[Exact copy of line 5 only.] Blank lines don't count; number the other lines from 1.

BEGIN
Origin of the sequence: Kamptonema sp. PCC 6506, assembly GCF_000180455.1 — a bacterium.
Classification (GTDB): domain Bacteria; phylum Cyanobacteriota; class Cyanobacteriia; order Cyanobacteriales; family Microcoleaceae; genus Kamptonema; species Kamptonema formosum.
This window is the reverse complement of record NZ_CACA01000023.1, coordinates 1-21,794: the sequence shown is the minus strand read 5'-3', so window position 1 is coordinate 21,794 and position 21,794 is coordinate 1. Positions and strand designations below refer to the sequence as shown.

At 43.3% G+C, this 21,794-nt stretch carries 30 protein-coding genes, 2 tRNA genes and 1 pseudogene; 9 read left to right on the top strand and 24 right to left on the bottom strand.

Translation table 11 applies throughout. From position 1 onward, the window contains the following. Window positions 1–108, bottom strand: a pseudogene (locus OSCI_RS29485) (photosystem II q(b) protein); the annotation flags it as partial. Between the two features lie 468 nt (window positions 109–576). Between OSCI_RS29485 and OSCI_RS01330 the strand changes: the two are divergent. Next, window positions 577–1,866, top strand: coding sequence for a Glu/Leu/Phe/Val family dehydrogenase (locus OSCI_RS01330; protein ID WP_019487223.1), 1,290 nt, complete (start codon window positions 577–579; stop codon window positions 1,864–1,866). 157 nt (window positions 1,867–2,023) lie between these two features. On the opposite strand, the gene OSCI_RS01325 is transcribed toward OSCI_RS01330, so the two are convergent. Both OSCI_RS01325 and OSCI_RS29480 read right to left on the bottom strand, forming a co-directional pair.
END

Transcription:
Translation table 11 applies throughout. From position 1 onward, the window contains the following. Window positions 1–108, bottom strand: a pseudogene (locus OSCI_RS29485) (photosystem II q(b) protein); the annotation flags it as partial. Between the two features lie 468 nt (window positions 109–576). Between OSCI_RS29485 and OSCI_RS01330 the strand changes: the two are divergent. Next, window positions 577–1,866, top strand: coding sequence for a Glu/Leu/Phe/Val family dehydrogenase (locus OSCI_RS01330; protein ID WP_019487223.1), 1,290 nt, complete (start codon window positions 577–579; stop codon window positions 1,864–1,866). 157 nt (window positions 1,867–2,023) lie between these two features. On the opposite strand, the gene OSCI_RS01325 is transcribed toward OSCI_RS01330, so the two are convergent. Both OSCI_RS01325 and OSCI_RS29480 read right to left on the bottom strand, forming a co-directional pair.